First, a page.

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Extension and compression springs are literally on opposite sides of the spring spectrum. Extension springs are used primarily to hold two components together, while compression springs are best for keeping components from meeting in the first place. Both employ a coil design for elasticity and strength, but they work under two different principles of elastic potential energy.
An extension spring is usually made from smaller gauge wire and wound very tightly. Both ends may have loops or hooks for attachment purposes. The springs on a child's trampoline are prime examples of extension springs in action. Each spring is attached to a section of canvas and the metal support frame. Without a load, the extension springs remain compact and unstretched. As the child jumps on the canvas, the individual springs receive portions of the load and the coils stretch out.
At this point, when the coils are stretched to their limits, the spring contains the most potential energy. When the springs return forcefully to their original positions, all of that energy is released and the child is thrown into the air. This is the primary function of an extension spring, allowing an outside force to create tension but then using potential energy to pull the components back together. The worst damage an extension spring can sustain is a stretch past its natural limits. Once the coils of an extension spring are damaged, it cannot return to its original state of tension. Extension springs usually have rings or loops on each end to make it easier to connect to the components.
Compression springs are designed to work differently. They are generally made out of larger gauge wire and are not wound in tight coils. Compression springs may have rings on each end which support their loads. A child's pogo stick or a car's shock absorber are both examples of compression spring technology. The spring is naturally at rest when in an extended position. As the child jumps on the pogo stick, the spring inside the toy is pushed down. The child can only apply a certain amount of force to the spring, so it will only contain a similar amount of potential energy. The compression spring contains the most potential energy when it has been pushed together. The spring returns to its natural position, releasing its energy along the way. The child is propelled into the air from this recoiling action.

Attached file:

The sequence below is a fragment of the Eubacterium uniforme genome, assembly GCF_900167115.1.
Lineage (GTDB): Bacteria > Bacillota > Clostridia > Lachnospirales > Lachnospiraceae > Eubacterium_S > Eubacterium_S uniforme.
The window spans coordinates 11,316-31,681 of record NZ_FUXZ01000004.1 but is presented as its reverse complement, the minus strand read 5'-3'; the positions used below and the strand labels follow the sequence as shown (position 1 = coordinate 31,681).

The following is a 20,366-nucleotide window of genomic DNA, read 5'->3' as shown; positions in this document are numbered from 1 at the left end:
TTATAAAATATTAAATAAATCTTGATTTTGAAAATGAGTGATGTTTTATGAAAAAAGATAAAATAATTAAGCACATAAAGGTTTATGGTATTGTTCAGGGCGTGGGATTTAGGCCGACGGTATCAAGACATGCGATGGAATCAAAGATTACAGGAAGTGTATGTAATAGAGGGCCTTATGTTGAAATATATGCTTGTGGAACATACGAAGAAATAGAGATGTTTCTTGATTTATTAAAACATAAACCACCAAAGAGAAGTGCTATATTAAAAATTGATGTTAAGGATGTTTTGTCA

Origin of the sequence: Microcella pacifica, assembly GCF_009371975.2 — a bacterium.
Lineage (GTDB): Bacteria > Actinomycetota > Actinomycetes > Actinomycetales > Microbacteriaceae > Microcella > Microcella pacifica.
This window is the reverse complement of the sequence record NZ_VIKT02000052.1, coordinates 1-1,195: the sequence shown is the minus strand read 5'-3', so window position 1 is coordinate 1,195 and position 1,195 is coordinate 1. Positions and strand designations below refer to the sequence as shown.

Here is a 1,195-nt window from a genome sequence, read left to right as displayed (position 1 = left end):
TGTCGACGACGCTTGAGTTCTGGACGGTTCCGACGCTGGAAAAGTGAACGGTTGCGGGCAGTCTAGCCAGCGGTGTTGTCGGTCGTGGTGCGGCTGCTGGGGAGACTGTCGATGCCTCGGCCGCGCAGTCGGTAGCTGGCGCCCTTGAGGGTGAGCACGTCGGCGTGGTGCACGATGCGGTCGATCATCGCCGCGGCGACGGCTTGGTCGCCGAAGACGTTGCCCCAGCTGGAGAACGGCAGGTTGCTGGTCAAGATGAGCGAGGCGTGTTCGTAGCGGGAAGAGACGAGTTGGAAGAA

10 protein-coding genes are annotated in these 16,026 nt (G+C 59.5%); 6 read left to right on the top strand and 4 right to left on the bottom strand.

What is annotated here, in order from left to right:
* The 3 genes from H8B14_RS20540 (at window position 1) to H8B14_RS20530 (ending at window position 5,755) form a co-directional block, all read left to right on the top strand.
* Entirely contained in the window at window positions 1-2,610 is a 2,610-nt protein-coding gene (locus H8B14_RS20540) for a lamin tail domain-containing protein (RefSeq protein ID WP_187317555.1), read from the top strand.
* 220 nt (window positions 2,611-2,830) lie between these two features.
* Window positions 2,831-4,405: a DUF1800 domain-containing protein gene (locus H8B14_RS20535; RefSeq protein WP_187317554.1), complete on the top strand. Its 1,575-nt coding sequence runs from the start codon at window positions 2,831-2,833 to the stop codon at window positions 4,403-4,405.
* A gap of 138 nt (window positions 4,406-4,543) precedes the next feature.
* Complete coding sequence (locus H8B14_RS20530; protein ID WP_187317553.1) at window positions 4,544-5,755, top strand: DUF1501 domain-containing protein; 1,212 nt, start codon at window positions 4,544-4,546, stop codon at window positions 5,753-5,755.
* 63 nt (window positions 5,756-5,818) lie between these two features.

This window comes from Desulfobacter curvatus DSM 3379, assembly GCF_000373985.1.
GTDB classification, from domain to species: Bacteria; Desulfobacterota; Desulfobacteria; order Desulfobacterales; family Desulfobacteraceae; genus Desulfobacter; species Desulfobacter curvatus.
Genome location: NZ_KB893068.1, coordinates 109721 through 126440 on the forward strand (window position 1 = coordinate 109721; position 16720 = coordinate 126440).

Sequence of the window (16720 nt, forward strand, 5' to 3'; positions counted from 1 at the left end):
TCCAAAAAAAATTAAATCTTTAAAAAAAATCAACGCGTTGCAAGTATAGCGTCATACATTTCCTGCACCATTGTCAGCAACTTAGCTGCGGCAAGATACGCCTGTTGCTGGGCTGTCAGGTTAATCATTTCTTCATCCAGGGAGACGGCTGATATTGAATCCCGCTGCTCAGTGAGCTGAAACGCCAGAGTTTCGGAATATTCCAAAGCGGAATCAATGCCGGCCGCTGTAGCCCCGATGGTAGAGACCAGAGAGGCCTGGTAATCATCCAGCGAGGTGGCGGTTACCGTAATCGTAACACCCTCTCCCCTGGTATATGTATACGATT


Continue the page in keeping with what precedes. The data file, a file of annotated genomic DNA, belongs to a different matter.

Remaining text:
One smaller example of a compression spring is called a Belleville spring or Belleville washer. The washer is actually a disk with a distinctively curved center. As force is applied to the washer, it begins to flatten out and become stronger. Engineers often use Belleville springs in various combinations to duplicate the qualities of other spring systems. These washers are often used whenever two parts of a machine need to be suspended or protected from unnecessary shock, for example.
Compression springs can also be found in mattresses and earthquake-resistant foundations. The main problem compression springs face is the possibility of flexing under pressure. If a compression spring receives an uneven load, the coils may bow out and fail. For this reason, many compression springs are protected with flexible but firm boot covers made from rubber, cloth or plastic. In order to avoid major failures, the overall length of a compression spring must be considered. The length of a compression spring must be controlled (if it is not guided) to ensure that it does not buckle or flex-out. Compression springs usually have flat-ground ends so that they are parallel with eachother ensure even forces throughout the stroke.
Extension and compression springs may have different applications, but each demonstrates the usefulness of potential energy and the many uses of a coil design.
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